[Harp-L] Comb construction/material

 I'm calling it comb construction, because this is not necessarily a question of materials, it's construction/materials combined, with the construction being more important than the materials.

I was at the SPAH comb test at the Minneapolis SPAH in 2010. It showed that tonal differences between materials weren't so obvious that even really good players could ID specific materials by sound. It it also demonstrated something very significant to me, the player is in no better condition to hear changes in tone than anybody else. As I remember, there were three types of comb materials involved, all were traditional tin sandwich design, with a set of reedplates being clamped to each of the three combs, except one, metal. As I sat in the audience, I tried to guess them too. Between wood and plastic, I was as wrong as everybody else. However, there was one comb that would "ZING!" - in my ears anyway - when it was played, the metal one. The vast majority of times when the metal comb was played, I could identify it correctly. There were a couple of times when the brass comb sounded like the others, I think that might have been some small variable in
 the clamping (although I have no idea truly what happened) but the majority of times it sounded vastly different. 
I should note, I don't play metal combs. Brass and aluminum are dissimilar metals and when I touch my tongue onto the harmonica, I get that taste like when you lick the poles of a 9 volt battery (that's how we tested 'em when I was a kid). When the metal comb (I think it was actually brass) popped up in that Spah test, it almost always hit me like "wow!"
 While just before it started, it didn't look like he was taking it seriously, I did really trust Chris Michalek's ear. I knew the other testers and knew they were fantastic players, wonderful people, but I didn't know their ears. So I was paying a lot of attention to Chris. I think he was about as wrong as often as anybody else on guessing the materials. One interesting thing I noted: Chris wasn't noticing the brass comb as it popped up like I was and I honestly believe he had a better ear than mine. I was sitting there, shocked, thinking "how is nobody noticing this sweet brass comb? How is Chris not picking up on this?" That left me wondering if the player is actually in a WORSE position to notice tonal changes than somebody farther away from the instrument. 

I've spent the last two years mulling this over. I've come to a conclusion that it isn't the tonal properties of a material that account for differences, it's the way in which vibrations travel across the harmonica, altered by variables in both material and construction.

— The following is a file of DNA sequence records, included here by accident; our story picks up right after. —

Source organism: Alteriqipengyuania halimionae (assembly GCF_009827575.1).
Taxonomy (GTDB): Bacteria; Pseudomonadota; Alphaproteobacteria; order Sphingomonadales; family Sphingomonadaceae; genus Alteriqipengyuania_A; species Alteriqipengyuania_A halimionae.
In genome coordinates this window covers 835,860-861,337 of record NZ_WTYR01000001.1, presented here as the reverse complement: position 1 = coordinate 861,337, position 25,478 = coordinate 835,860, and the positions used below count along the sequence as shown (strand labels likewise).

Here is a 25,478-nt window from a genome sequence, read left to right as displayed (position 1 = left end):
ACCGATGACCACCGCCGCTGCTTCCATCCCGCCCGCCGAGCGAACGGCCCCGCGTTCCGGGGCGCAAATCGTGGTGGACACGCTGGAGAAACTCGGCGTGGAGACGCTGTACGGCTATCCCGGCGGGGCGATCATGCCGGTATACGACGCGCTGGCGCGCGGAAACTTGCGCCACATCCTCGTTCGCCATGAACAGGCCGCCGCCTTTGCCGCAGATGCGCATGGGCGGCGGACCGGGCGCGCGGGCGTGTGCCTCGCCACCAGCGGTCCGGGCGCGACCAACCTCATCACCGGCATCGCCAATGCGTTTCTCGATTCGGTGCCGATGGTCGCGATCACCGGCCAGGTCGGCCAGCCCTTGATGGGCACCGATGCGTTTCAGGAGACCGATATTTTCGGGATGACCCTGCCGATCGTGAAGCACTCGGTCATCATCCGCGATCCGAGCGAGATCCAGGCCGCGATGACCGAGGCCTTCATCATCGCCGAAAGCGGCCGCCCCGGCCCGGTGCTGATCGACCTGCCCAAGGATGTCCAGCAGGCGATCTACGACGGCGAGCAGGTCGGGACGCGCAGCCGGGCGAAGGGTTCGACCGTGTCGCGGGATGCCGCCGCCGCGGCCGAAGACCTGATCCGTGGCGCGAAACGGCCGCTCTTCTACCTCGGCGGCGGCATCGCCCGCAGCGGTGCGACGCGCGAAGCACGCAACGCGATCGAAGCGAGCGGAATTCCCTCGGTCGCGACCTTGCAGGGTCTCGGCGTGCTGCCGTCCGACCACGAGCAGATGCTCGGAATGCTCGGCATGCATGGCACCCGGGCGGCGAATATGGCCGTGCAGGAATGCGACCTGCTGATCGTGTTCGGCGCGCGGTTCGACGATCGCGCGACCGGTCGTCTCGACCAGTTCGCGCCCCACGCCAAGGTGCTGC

I think it's obvious that the vast majority of tone comes from the player's acoustic resonance and the reed itself. The things I'm describing below would account for only a small change in that tone and I am talking ONLY about diatonics here - as that is all I have seriously experimented with.
A vibrating surface does emit sound energy. There's no more obvious place to look than a guitar. Now guitars have soundholes. Those aren't places for sound to come out, it's for air to come out. Early guitars, in fact, didn't have an open hole there at all, but usually some fancy wood mesh, intricately carved. The sound comes off the surface of the wood on the guitar's top. Same with violins, whose F hole slits are very small and you think "how does sound come out of this!?!" It doesn't really. It's primarily a vent for air pressure changes. When a string is played, that top vibrates in and out. If there is nowhere for the air to go, it's like trying to shut a car door with the windows up. But crack and window and it shuts easily. Yes, harmonicas are not guitars or fiddles. My point is simply - vibrating surfaces emit sound energy.

That's where the likenesses end, because there is nothing acoustically resonant about a harmonica. It's too way too small. Comb material has nothing to do with acoustic resonance. Maybe, on some theoretical level, it's resonant at some overtone, but it's a stretch and chamber sizes are pretty standard. 

But there are other forces at work. On the occasional harmonica, you play a high-frequency note on the upper end, something can make a lower reed vibrate to the point it emits sound. The fact that a reed can be blown on one reedplate and there's enough energy transferred through the harmonica to make a reed vibrate on the other plate, indicates that there is a significant amount of such force at play inside a harmonica. It's interesting that it seems to happen usually happens to a low reed when a high note is played. Cathal wrote me off list and said when the covers were removed, the ghost reed vibration stopped. Same for the ones I've had. I would think that points to when you remove the coverplates, you change that mechanical resonance in some way that makes the forces at work do something different, in these cases, not make that other reed vibrate.